SETTLEMENT PATTERNS, UNITED STATES
The dominant settlement patterns of the Great Plains of the United States reflect both an initial 1800s pioneer landscape and subsequent changes: the evolution of the region's landscape is a continuing process.
The pioneer settlement process divided the grasslands of North America into a vast checkerboard where squares were separated by section lines, which became roads, field divisions, county lines, and even state lines. The artificially imposed matrix of the U.S. Public Land Survey System, originating with the Ordinance of 1785, obliterated the natural landscapes known to the Native Americans. Six-mile-square townships were divided into thirty-six one-mile-square sections of 640 acres. European-style strassendorf villages or earlier New England–style village commons were virtually unknown, since the Homestead Law of 1862 required that homesteaders live on the land they claimed.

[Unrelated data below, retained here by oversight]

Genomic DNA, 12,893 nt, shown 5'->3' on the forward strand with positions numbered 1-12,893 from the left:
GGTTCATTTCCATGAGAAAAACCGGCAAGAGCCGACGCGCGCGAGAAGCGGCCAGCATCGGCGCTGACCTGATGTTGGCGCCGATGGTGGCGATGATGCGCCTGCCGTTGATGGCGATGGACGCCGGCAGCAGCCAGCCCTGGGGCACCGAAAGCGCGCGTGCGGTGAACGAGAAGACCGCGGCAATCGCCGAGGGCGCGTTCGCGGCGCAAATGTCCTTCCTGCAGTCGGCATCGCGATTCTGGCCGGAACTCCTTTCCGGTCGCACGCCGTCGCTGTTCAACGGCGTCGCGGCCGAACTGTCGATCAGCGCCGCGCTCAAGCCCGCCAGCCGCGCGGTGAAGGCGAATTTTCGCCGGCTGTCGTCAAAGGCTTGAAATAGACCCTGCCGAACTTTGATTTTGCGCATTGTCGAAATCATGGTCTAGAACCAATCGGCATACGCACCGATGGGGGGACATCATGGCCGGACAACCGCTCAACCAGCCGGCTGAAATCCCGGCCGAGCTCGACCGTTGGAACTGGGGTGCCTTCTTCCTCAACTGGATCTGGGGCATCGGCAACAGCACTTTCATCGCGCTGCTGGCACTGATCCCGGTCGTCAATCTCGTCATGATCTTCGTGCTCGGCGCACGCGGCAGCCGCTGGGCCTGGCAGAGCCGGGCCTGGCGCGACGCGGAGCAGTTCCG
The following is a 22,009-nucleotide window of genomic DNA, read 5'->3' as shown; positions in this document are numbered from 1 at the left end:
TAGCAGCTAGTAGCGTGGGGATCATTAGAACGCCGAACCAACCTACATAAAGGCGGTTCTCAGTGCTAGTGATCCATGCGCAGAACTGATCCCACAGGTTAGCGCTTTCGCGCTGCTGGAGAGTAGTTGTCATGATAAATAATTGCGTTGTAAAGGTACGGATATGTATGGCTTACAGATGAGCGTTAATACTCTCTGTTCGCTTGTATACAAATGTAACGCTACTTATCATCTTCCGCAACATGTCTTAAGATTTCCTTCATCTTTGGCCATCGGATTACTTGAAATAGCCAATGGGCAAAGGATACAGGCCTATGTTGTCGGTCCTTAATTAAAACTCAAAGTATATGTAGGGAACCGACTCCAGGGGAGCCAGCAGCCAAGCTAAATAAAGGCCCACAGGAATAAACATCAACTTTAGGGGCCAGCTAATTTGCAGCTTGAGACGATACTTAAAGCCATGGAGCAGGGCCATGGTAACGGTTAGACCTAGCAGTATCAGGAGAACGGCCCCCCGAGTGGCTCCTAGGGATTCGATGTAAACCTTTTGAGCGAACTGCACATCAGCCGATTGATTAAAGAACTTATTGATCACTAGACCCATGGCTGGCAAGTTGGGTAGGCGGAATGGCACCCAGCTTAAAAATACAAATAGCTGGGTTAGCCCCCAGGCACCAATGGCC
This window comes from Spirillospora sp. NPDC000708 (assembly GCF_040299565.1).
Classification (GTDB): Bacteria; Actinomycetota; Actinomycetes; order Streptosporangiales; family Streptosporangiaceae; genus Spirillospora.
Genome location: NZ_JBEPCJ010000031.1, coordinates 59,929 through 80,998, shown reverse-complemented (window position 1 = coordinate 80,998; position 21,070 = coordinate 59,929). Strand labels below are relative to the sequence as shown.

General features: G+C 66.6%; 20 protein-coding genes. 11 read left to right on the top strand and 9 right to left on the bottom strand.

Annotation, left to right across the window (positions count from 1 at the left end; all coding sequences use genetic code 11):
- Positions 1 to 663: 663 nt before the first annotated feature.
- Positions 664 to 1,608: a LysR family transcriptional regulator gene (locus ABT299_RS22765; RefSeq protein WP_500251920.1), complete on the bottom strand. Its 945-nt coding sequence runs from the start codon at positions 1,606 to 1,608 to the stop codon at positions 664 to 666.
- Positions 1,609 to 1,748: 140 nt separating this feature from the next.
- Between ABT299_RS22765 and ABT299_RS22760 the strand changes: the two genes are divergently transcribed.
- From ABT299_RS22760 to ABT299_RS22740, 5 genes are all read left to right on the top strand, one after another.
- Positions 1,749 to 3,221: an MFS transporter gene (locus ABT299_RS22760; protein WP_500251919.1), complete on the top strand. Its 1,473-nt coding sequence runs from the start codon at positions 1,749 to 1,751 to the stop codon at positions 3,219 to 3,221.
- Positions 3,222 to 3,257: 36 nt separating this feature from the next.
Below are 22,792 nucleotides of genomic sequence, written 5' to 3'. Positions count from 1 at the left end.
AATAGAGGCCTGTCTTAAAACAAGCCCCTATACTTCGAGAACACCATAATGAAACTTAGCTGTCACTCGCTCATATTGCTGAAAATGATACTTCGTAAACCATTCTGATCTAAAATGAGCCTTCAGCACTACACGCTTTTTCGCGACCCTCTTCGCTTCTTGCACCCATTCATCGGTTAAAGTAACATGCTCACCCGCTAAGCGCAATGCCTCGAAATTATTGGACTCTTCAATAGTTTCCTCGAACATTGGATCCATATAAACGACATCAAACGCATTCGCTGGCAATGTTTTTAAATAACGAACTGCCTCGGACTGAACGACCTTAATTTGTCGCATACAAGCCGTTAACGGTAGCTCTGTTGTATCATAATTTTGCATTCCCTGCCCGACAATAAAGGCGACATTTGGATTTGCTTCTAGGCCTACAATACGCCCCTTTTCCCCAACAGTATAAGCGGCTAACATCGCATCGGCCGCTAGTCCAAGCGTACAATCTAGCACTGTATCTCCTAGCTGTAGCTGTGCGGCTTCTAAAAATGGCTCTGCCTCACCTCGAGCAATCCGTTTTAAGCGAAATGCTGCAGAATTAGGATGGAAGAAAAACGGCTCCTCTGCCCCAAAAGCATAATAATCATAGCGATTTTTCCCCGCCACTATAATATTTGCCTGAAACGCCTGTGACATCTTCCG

The homesteaders flowed into the Great Plains from a wide variety of origins. Nativeborn Americans moved in generally latitudinal directions from former homes in the eastern United States into the Plains. The children of former pioneers from New York, born in southern Wisconsin in the 1840s and 1850s, were the first American settlers in Dakota Territory in the 1870s and 1880s. To their south, a mixture of settlers from New York, New England, and Pennsylvania pioneered in a belt from Ohio to Iowa, then sent their children on to settle western Nebraska, southern Dakota Territory, and northern Kansas. "Midlanders" from Ohio, Indiana, and Illinois constituted a major flow into Kansas, but that state's southern part in particular was filled from the Upper South, from Missouri, Kentucky, southern Indiana, and southern Illinois. Farther south, in the late-settled American frontiers of Oklahoma and the Texas High Plains, the latitudinal migration was again evident, with settlers coming from Tennessee and the Deep South. African Americans also settled in considerable numbers in Kansas and Oklahoma after the Civil War. Several African American homesteader communities survive.